Move over, Reggie Watts! Orangutans are taking the stage with their incredible vocal skills. A groundbreaking study led by the University of Warwick has revealed that these magnificent apes can produce not just one, but two separate sounds simultaneously. It's a remarkable feat that mirrors the complexity of songbirds and the awe-inspiring talent of human beatboxers.
Orangutans and vocal duets
Imagine an orangutan belting out two different notes at the same time. It might sound like a cacophony, but for these talented creatures, it's all in a day's work. Scientists conducted extensive observations of vocalizing orangutans in Borneo and Sumatra, totaling a staggering 3800 hours of recordings.
What they found astonishing was that primates from both populations exhibited the same remarkable vocal phenomenon of vocalizing two sounds simultaneously.
Dr. Adriano Lameira, Associate Professor of Psychology at the University of Warwick, explains that orangutans possess the ability to create both voiced and unvoiced sounds, just like humans. Our vocalizations rely on the lips, tongue, and jaw to form consonants, while the larynx produces the voiced, open sounds of vowels with exhaled air.
People usually can't produce two or more sounds at the same time easily. Just try it out for yourself -- it really is challenging. But professional beatboxers can do this effortlessly after thousands of hours of practice, mimicking the percussion sounds of drum machines.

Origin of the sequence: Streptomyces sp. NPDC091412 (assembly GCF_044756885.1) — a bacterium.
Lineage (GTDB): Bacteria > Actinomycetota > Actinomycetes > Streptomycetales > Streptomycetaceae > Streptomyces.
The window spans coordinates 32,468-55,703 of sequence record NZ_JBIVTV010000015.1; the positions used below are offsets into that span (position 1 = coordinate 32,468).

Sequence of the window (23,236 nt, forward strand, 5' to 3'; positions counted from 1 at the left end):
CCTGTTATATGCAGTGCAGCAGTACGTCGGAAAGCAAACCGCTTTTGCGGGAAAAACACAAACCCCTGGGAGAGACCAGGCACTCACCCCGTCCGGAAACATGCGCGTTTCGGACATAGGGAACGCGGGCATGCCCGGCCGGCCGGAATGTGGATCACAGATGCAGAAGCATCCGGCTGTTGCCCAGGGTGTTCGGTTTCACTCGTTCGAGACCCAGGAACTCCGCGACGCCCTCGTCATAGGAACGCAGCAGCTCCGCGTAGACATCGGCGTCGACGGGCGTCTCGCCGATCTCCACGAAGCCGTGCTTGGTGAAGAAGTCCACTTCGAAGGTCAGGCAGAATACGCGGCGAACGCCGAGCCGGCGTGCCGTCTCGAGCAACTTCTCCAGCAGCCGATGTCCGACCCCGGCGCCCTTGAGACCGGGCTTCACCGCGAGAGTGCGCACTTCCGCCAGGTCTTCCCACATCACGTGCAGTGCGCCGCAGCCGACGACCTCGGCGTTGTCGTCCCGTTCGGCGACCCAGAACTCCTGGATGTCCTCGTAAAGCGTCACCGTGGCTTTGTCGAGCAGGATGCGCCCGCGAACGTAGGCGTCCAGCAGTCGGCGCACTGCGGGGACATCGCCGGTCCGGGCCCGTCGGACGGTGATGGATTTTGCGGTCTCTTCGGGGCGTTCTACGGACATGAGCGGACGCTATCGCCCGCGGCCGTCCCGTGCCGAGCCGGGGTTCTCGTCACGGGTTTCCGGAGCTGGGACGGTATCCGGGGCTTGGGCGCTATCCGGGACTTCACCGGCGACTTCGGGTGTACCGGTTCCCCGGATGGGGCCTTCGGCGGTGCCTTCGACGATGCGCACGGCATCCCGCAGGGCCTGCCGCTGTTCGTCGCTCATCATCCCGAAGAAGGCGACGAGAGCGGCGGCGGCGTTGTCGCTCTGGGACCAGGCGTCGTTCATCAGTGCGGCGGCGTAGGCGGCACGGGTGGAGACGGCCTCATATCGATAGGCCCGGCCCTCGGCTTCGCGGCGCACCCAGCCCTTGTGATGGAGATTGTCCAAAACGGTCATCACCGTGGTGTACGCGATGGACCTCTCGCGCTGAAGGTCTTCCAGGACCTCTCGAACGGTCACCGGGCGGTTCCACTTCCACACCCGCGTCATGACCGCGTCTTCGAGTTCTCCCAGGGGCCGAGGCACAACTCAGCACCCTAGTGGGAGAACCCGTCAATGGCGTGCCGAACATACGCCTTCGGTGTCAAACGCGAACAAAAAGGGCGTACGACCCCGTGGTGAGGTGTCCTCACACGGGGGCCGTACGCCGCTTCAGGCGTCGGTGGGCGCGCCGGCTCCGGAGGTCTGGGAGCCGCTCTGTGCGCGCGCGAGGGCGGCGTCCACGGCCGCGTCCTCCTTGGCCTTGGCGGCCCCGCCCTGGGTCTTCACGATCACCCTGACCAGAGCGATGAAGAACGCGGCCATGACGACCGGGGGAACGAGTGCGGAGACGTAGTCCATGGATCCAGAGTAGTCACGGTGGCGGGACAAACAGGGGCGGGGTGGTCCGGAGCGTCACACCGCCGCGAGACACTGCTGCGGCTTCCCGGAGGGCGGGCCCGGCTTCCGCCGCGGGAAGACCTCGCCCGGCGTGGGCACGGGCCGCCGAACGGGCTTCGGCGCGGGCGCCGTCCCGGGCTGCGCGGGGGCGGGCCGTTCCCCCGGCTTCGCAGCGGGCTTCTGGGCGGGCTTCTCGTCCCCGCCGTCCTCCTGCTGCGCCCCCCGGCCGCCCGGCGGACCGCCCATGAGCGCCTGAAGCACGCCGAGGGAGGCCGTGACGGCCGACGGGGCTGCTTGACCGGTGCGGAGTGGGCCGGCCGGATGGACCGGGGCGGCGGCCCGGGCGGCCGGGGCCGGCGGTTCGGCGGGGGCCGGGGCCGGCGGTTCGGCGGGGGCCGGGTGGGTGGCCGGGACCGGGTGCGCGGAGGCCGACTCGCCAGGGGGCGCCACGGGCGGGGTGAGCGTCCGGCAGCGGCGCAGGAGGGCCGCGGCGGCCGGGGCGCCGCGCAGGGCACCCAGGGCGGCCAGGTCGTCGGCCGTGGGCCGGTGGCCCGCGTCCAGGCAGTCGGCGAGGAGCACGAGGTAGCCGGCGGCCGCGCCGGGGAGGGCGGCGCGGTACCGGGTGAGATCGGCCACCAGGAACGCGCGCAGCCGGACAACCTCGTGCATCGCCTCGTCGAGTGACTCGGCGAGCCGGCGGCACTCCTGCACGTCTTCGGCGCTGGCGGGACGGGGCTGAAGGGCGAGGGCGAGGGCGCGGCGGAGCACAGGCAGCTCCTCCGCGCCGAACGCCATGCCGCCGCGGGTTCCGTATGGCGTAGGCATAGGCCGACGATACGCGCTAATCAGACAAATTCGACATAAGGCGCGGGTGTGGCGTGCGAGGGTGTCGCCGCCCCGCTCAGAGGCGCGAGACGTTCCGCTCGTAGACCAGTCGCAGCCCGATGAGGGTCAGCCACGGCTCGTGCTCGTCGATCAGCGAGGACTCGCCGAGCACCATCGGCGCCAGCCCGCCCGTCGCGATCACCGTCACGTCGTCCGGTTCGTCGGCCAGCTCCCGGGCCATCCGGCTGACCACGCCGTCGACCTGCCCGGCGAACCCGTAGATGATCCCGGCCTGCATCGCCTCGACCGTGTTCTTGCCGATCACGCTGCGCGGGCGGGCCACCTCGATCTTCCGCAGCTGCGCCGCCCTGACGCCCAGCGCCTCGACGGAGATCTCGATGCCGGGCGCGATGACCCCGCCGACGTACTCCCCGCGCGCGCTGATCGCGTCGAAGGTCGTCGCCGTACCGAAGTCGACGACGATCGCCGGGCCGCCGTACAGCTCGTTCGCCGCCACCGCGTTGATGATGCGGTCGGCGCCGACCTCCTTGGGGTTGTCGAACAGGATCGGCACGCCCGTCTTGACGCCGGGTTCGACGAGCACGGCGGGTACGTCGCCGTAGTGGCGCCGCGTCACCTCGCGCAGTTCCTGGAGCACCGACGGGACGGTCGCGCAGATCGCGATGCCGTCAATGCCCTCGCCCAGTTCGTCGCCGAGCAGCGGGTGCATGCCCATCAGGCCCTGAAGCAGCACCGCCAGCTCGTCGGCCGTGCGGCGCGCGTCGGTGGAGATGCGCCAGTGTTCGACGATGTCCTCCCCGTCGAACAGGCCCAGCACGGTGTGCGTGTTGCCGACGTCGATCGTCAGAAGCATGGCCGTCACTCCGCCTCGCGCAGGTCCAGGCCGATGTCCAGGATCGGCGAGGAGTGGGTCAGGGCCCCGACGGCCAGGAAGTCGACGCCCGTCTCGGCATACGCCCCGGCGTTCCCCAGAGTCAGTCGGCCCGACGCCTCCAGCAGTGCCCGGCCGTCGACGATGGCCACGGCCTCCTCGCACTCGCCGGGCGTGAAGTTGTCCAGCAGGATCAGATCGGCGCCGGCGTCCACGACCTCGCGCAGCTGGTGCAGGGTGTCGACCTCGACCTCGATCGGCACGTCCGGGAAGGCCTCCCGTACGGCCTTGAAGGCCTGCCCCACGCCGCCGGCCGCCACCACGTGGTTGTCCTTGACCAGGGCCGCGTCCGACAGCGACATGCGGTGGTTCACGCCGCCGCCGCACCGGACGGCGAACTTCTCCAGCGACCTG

But if humans can't innately produce two sounds simultaneously, this raises intriguing questions about the origins of our beatboxing prowess. Where did this ability come from? The answer may lie within the evolutionary journey of our ancestors.
The fact that two separate populations of orangutans were observed making simultaneous vocalizations is undeniably proof that the ability is deeply rooted in their biology. Dr. Lameira emphasizes that this phenomenon cannot be dismissed as a mere coincidence or learned behavior. It is an inherent characteristic of these intelligent creatures and opens up new avenues for understanding the evolution of vocal communication.
For instance, in Borneo, mighty male orangutans employ a combination of "chomps" and "grumbles" during confrontations. Picture it as an orangutan beatboxing its way through a territorial dispute. Similarly, female orangutans in Sumatra use a combination of "kiss squeaks" and "rolling calls" to alert others of potential dangers.
Previously, scientists had focused on songbirds to gather important clues that might help them unravel the evolution of speech. However, bird anatomy is very different from that of humans. But now that complex vocalization has been pinpointed in our primate relatives, orangutans may be a better avenue of research.
“Now that we know this vocal ability is part of the great ape repertoire, we can’t ignore the evolutionary links," Lameira said.
“It could be possible that early human language resembled something that sounded more like beatboxing, before evolution organized language into the consonant – vowel structure that we know today.”
The findings appeared in the journal PNAS Nexus.